The ultimate goal of this research is a fully integrated, ultra low-power RF transceiver suitable for wireless sensor node applications.
The topology of a randomly deployed sensor network can have a dramatic impact on the network's performance, as well as its lifetime. In a radio network without topology control, every node uses the same transmission power to send packets to its neighbors, with a neighbor defined as any node that can be directly reached by this node.
This approach has some major problems. In many envisioned real world scenarios, the positions of the sensors in a network can't be pre-arranged. In those areas where node density is high, one node may have many neighbors, while in other areas where node density is low, node degree is very small. Nodes with fewer neighbors may become bottleneck points and be biased by the upper layer routing protocol to relay more traffic, die fast, and disconnect the network quickly. Those high-degree nodes will spill out unnecessary energy and generate a lot of interference to their neighborhoods.
In this research we propose a novel distributed topology control protocol called zone-based topology control. It is a two-phase procedure to generate a topology where every single node in a network has roughly the same number of neighbors. We can demonstrate a substantial energy savings from these results.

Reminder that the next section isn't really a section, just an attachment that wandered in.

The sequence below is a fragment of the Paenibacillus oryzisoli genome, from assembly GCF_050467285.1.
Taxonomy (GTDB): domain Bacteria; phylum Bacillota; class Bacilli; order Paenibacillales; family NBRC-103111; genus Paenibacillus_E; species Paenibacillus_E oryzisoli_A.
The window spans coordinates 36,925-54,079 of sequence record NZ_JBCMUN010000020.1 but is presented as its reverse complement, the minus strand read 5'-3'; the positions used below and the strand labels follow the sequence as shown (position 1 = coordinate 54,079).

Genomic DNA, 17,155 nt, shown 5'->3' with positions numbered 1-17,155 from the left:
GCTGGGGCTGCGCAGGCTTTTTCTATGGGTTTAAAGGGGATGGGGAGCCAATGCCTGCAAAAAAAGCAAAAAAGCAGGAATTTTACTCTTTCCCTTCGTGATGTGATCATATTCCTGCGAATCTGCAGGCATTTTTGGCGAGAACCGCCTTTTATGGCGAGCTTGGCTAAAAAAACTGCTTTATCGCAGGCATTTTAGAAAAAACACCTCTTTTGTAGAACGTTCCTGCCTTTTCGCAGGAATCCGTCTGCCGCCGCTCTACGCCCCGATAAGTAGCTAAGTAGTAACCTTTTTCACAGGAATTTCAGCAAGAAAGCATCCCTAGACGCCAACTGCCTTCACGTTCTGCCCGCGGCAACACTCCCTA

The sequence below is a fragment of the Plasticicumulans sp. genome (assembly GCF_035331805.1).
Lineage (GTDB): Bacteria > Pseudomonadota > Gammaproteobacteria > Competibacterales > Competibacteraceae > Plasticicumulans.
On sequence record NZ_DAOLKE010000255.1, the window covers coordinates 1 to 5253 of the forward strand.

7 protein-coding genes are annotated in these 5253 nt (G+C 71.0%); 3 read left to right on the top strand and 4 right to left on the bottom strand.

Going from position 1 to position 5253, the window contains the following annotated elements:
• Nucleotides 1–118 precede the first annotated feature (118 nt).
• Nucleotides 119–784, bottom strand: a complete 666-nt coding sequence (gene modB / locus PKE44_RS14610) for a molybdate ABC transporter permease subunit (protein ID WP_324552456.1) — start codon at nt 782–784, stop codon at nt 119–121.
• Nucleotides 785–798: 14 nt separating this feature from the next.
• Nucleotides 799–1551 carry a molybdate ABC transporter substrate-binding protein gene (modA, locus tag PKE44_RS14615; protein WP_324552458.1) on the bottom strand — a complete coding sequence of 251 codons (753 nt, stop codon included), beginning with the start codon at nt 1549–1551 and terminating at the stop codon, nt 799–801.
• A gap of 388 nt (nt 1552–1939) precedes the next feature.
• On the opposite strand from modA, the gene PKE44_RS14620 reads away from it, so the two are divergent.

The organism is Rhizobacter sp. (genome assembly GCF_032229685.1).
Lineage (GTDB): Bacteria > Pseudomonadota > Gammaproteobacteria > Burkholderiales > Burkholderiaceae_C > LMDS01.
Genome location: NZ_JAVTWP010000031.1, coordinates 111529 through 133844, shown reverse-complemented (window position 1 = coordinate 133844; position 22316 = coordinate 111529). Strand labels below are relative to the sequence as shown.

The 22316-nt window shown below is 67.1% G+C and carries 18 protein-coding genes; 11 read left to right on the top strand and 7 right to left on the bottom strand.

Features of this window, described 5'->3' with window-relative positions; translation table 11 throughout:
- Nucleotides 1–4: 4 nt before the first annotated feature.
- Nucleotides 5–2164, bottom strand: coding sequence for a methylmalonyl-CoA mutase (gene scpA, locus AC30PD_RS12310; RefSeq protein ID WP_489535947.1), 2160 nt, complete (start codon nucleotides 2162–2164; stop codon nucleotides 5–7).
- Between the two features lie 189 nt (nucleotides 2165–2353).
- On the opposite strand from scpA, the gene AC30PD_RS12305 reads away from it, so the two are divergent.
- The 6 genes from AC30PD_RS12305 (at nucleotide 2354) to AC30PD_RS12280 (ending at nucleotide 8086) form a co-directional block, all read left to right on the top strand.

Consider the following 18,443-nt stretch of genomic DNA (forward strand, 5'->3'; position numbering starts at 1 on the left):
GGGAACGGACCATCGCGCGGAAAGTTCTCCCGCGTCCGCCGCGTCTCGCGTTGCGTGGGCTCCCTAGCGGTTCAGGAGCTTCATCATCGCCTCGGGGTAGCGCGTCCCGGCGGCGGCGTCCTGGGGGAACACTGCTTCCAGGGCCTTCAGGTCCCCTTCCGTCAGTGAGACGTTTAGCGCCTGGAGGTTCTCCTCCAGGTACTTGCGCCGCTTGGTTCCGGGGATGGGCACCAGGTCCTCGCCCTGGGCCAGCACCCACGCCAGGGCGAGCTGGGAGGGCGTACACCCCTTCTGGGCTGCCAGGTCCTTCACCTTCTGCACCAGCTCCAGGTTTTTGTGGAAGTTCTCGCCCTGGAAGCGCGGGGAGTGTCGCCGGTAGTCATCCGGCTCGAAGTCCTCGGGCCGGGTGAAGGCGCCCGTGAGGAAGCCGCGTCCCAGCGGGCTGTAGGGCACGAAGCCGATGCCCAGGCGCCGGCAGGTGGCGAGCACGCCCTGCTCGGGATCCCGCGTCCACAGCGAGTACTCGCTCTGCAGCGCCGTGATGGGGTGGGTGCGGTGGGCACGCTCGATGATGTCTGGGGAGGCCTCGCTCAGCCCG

At this time we are evaluating the performance and stability of the proposed protocol in real world senarios.
Recent advancements in wireless communications and electronics have led to the development of sensor networks. Applications for sensor networks can be found in many different areas, including military, office, and home. In sensor networks, unlike in ad hoc networks, the most critical factors are not bandwidth efficiency, packet throughput, or latency, but power efficiency and scalibility. These different emphases make the design choices over the protocol stack in sensor networks very different from in ad hoc networks.
In this project, we build a power model including both the physical layer and datalink layer, with various wireless channel models assumed. We consider power consumption in actual circuit components as well as from a communication prospective (SNR/BER). Taking circuit complexity into account when considering power consumption, we found that the traditional way of designing communication systems (modulation/demodulation, MAC protocol, error control coding, etc.) does not necessarily lead to the optimum result. In this project, we intend to analyze the tradeoffs between low power and acceptable QoS in a sensor network, integrate across both the physical and datalink layer, and find the optimum operating point.